One problem with setting up “Hey Siri” as we’ve done here is that if your iPhone is in range, it will likely answer as well. Although Siri talking to Siri can be amusing, it will likely get on your nerves. To avoid this, you can change either the voice trigger for your Mac, in Step 3 above, or the name in the “When I say” field in Step 4.
Obviously, you can use whatever you like, but my recommendation is “Hey Mac.” Assuming that you’re using “Hey Siri” on your iPhone, iPad Pro, or Apple Watch already, keeping “Hey” as the trigger will make it easy to start issuing a voice command regardless of what device you’re using, and continuing to talk to “Mac” should be intuitive, given that you are talking to your Mac. “Hey Mac” is also short and easy to say, and it should be easily recognized. If your Mac doesn’t recognize you saying it, though, don’t hesitate to try other triggers or names. If you have more general trouble, make sure your microphone is selected in System Preferences > Sound > Input and restart your Mac to give it a clean slate.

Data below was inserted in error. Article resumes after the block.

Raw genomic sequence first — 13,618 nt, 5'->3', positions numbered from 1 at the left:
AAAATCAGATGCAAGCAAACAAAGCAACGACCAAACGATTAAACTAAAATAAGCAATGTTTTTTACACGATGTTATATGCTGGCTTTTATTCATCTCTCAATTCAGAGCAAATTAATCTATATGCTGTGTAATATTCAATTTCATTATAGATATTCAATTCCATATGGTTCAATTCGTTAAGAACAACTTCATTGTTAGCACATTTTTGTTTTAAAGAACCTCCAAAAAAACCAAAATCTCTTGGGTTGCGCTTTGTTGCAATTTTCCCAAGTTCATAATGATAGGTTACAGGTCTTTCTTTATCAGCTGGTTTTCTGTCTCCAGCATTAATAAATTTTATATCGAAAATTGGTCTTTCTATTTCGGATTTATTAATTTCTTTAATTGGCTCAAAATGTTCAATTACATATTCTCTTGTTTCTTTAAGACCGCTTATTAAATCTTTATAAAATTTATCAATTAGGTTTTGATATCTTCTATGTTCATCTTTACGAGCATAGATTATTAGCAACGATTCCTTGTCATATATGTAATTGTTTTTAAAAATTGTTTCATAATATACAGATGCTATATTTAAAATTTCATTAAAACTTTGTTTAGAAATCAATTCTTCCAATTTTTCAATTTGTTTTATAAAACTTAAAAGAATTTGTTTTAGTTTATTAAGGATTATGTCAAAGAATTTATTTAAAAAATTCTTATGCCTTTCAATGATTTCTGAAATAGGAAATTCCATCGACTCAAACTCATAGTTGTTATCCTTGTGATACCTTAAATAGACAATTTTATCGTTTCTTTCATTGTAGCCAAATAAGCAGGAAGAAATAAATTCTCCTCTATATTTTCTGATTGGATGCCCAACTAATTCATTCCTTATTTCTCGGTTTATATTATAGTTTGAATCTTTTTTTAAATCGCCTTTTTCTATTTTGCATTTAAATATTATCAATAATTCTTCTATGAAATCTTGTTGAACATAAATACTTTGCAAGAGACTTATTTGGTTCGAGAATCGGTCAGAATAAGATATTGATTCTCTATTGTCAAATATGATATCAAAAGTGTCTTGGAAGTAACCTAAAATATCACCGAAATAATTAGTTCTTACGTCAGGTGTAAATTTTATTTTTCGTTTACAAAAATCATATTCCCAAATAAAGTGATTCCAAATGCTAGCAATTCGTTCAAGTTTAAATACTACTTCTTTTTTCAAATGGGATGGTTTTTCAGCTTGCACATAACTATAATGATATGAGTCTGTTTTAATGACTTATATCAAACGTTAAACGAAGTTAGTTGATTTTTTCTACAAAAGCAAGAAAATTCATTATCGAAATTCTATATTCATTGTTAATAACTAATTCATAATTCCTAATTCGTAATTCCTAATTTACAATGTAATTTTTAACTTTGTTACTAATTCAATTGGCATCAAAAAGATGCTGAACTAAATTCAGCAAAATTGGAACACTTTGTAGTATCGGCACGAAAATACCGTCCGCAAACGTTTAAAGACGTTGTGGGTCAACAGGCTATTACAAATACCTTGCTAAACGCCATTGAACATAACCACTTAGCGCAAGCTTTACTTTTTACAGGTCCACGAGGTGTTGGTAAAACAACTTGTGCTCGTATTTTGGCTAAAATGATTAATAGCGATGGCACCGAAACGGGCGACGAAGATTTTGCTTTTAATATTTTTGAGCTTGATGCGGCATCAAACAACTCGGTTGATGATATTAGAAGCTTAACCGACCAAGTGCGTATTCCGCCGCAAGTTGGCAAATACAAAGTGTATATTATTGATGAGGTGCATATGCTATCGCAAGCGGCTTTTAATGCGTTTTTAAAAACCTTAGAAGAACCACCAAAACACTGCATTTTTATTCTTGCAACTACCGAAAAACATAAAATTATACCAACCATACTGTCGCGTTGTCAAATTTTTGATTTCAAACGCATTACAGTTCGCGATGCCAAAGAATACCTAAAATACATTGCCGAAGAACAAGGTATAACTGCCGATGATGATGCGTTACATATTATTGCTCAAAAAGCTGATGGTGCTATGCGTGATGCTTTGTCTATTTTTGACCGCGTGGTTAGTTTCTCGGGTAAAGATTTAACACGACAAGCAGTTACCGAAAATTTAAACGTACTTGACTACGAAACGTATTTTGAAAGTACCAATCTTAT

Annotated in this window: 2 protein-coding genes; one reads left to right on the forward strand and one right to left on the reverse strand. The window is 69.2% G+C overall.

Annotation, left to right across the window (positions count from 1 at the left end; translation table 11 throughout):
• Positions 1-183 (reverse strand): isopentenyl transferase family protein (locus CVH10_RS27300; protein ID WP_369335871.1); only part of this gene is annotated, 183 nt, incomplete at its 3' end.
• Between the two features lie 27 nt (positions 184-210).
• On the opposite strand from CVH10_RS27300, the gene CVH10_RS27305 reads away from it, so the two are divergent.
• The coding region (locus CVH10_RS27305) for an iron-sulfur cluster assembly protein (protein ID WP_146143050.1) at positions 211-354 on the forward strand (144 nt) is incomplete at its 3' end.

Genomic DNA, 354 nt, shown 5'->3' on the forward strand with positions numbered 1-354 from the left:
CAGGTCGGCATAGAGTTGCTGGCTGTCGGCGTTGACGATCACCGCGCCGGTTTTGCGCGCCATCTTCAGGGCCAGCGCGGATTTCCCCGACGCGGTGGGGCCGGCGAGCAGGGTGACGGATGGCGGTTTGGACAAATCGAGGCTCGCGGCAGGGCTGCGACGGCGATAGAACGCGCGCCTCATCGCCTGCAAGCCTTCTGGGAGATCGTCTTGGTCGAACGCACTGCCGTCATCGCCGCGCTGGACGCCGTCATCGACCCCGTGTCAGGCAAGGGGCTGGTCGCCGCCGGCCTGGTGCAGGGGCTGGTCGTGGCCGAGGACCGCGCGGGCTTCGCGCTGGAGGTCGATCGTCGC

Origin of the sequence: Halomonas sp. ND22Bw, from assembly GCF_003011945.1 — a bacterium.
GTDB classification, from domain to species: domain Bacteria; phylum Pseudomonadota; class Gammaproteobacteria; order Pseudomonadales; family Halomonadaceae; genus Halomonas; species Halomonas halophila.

Give this trick a try, and let us know in the comments how you’re using Siri on your Mac, and how that is similar to or different from how you use Siri on your other Apple devices.
While playing with this I scrolled down further to the Dictation Commands already preset in the System. These include "Start Siri" and "Close Siri."
If you set the keyword as "Mac" the command can simply be "Mac Start Siri." Both ways work. Sholle's is a bit cleaner for Siri, but you then must use "Hey" to initiate all voice activated commands on your Mac.
Yeah, we saw that. It just seemed really odd that Apple would provide the basic functionality without mimicking how it works in iOS.
Personally I'd want the opposite - a way permanently to disable Siri so that it never invokes, or asks to invoke.
Then all you have to do is open System Preferences > Siri and uncheck the Enable Siri checkbox.
When I do this, Siri is still running in Activity Monitor. Sometimes, I also have a SiriNCService process. The only thing I see is the menu bar icon is gone and it no longer responds.
There's no way to know why specific processes might be running behind the scenes even if a checkbox is turned off. But it sounds as though it's doing what you want in the sense of Siri not invoking.
Tried this awhile back on an iMac (27 inch Retina).. turned it off after having some serious Finder issues. Might be an outlier, anyone else have problems?